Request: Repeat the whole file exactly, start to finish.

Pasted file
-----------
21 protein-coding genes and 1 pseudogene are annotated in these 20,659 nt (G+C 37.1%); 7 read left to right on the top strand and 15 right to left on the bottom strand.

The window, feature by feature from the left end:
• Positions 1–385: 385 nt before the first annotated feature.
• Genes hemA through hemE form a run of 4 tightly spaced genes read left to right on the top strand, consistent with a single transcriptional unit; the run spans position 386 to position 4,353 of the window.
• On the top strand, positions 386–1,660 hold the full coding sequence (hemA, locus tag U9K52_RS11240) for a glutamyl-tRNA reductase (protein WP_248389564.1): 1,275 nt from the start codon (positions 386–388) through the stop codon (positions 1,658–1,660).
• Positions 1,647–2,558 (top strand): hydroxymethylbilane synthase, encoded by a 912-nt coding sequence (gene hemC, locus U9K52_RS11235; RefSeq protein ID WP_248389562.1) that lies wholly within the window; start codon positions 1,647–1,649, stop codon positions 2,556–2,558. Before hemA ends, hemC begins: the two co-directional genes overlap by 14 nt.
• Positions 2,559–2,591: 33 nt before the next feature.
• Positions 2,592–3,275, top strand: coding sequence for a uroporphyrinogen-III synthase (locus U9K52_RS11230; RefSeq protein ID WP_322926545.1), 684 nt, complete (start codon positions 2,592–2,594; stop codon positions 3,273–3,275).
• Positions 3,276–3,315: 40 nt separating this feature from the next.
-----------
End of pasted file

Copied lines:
21 protein-coding genes and 1 pseudogene are annotated in these 20,659 nt (G+C 37.1%); 7 read left to right on the top strand and 15 right to left on the bottom strand.

The window, feature by feature from the left end:
• Positions 1–385: 385 nt before the first annotated feature.
• Genes hemA through hemE form a run of 4 tightly spaced genes read left to right on the top strand, consistent with a single transcriptional unit; the run spans position 386 to position 4,353 of the window.
• On the top strand, positions 386–1,660 hold the full coding sequence (hemA, locus tag U9K52_RS11240) for a glutamyl-tRNA reductase (protein WP_248389564.1): 1,275 nt from the start codon (positions 386–388) through the stop codon (positions 1,658–1,660).
• Positions 1,647–2,558 (top strand): hydroxymethylbilane synthase, encoded by a 912-nt coding sequence (gene hemC, locus U9K52_RS11235; RefSeq protein ID WP_248389562.1) that lies wholly within the window; start codon positions 1,647–1,649, stop codon positions 2,556–2,558. Before hemA ends, hemC begins: the two co-directional genes overlap by 14 nt.
• Positions 2,559–2,591: 33 nt before the next feature.
• Positions 2,592–3,275, top strand: coding sequence for a uroporphyrinogen-III synthase (locus U9K52_RS11230; RefSeq protein ID WP_322926545.1), 684 nt, complete (start codon positions 2,592–2,594; stop codon positions 3,273–3,275).
• Positions 3,276–3,315: 40 nt separating this feature from the next.